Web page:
Rick Robinson

Feb 28th 2020

A Black Hole Collision Really Makes Waves


When two black holes with a combined mass of more than 50 suns crash headlong into each other, you might expect it to shake things up — and you would be right. A black hole collision in a galaxy nearly 2 billion light-years away produced a cosmic jolt so powerful that it was detected in the summer of 2017 by three widely separated observatory instruments on Earth.

Two of the instruments, as the National Science Foundation reports, belong to the Laser Interferometer Gravitational-Wave Observatory, a project funded by the NSF. The two independent LIGO detectors are located in Louisiana and Washington state, while the third detector, called Virgo, is located in Italy.

According to the NSF, the black hole collision, detected Aug. 14, 2017, is the first triple detection of gravitational waves — a key benchmark because three independent observations of an event allow much better pinpointing of the event’s location in the universe.

Things Predicted by Uncle Albert

Black holes and gravitational waves combine two of the most astonishing predictions made by Albert Einstein’s general theory of relativity. One of these predictions is black holes, objects so massive and so compact that not even light can escape their intense gravitational fields.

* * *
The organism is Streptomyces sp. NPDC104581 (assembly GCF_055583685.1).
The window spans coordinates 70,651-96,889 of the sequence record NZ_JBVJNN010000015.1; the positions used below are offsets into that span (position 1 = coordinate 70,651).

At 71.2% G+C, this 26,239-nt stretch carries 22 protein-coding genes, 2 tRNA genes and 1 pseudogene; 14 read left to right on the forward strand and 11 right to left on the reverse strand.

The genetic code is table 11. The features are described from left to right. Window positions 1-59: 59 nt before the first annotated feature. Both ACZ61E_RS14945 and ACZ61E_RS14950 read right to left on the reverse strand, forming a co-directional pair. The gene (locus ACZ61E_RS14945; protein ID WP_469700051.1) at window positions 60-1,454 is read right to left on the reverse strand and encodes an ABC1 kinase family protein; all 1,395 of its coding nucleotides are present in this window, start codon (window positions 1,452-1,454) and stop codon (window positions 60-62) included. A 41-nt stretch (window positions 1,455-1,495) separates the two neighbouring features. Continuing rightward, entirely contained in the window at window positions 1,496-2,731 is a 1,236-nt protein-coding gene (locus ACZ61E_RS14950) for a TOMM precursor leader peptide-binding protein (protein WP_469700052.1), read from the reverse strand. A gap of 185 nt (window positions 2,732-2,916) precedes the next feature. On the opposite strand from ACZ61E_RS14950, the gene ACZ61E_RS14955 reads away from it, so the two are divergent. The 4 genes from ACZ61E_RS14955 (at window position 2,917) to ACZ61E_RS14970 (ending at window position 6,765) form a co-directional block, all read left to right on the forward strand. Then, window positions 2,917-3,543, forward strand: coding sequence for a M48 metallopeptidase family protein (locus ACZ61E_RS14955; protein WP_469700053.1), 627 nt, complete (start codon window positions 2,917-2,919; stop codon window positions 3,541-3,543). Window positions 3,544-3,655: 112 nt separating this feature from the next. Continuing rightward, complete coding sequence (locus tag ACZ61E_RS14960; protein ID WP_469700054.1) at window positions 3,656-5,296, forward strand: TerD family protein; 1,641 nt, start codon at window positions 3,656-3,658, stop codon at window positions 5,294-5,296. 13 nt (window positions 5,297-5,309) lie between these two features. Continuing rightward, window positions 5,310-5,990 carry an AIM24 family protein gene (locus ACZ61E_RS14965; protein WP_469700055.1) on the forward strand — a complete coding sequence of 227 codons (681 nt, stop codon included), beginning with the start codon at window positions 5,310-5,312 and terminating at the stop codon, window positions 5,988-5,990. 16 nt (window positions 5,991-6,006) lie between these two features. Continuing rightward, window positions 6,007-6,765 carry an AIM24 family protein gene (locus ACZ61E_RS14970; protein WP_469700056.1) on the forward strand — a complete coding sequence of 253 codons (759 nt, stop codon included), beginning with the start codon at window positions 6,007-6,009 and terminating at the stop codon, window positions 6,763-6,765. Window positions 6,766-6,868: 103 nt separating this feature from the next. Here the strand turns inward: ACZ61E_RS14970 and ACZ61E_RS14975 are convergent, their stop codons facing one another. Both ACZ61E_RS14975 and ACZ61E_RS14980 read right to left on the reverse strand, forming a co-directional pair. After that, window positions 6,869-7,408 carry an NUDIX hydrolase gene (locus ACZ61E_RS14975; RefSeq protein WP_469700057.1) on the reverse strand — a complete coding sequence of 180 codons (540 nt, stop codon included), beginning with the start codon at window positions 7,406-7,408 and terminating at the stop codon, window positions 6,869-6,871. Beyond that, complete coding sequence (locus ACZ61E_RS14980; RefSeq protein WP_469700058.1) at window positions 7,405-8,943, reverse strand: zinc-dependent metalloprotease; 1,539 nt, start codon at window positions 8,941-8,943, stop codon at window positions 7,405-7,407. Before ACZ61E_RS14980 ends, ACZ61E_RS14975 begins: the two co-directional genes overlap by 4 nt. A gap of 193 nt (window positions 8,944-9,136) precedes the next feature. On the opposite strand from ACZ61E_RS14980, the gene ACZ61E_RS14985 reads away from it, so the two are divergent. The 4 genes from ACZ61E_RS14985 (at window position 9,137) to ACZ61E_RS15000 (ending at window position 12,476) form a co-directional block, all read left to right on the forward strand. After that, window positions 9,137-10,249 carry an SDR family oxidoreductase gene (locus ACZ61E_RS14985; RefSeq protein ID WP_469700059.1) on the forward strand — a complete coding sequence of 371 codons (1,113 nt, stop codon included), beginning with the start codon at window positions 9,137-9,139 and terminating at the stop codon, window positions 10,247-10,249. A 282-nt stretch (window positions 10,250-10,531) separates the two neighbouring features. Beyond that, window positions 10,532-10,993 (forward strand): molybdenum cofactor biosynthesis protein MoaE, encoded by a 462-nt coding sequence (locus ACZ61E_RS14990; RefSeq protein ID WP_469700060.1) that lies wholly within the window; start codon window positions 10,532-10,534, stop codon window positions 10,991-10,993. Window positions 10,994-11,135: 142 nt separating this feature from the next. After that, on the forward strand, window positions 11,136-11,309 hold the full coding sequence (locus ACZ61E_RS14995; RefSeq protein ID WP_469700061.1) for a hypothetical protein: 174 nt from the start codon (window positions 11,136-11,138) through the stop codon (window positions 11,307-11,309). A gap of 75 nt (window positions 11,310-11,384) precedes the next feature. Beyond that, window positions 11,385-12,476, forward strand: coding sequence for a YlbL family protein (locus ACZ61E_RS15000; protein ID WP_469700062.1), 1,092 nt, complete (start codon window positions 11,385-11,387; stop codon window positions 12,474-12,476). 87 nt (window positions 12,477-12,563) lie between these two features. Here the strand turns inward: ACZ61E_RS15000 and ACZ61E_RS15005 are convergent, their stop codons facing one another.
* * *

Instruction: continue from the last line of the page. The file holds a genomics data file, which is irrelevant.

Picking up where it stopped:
The other prediction is that gravity, like other forms of energy, is propagated as waves, what the NSF describes as “ripples in space and time.”

Black holes are so called because they cannot be seen directly, since no light can escape them. They can be detected by their effects on nearby space, and have been found by those means for years, according to Until a couple of years ago, gravitational waves had eluded scientists.

The reason, paradoxically, is that gravity is the weakest force in the universe. As PBS notes, gravity is vastly weaker than other forces, such as magnetism — thus a small magnet can lift an iron weight against the gravitational pull of the entire Earth.

Shaking Up the Universe

Gravitational waves are so weak that it took a hundred years for physicists and engineers to come up with instruments, such as LIGO and Virgo, that can detect them. Yet, they are so powerful that they can shake up the universe for billions of light-years in all directions.

The black hole collision detected in 2017 originated with two black holes in orbit of one another. One black hole weighed about 25 times more than the sun; the other about 31 times more. They continued to orbit each other until they collided in an event that took place about 1.8 billion light-years away, resulting in a spinning black hole with a mass of about 53 times the sun, according to the NSF.

That mass was converted into gravitational-wave energy — enough to jiggle our most sensitive instruments here on Earth, 1.8 billion light-years away.

The LIGO and Virgo teams predict that, as they fine-tune their instruments, they will be able to detect gravitational wave signals weekly. And as with every new window into the universe, our wildest imagination will be nothing to the surprises we are sure to discover.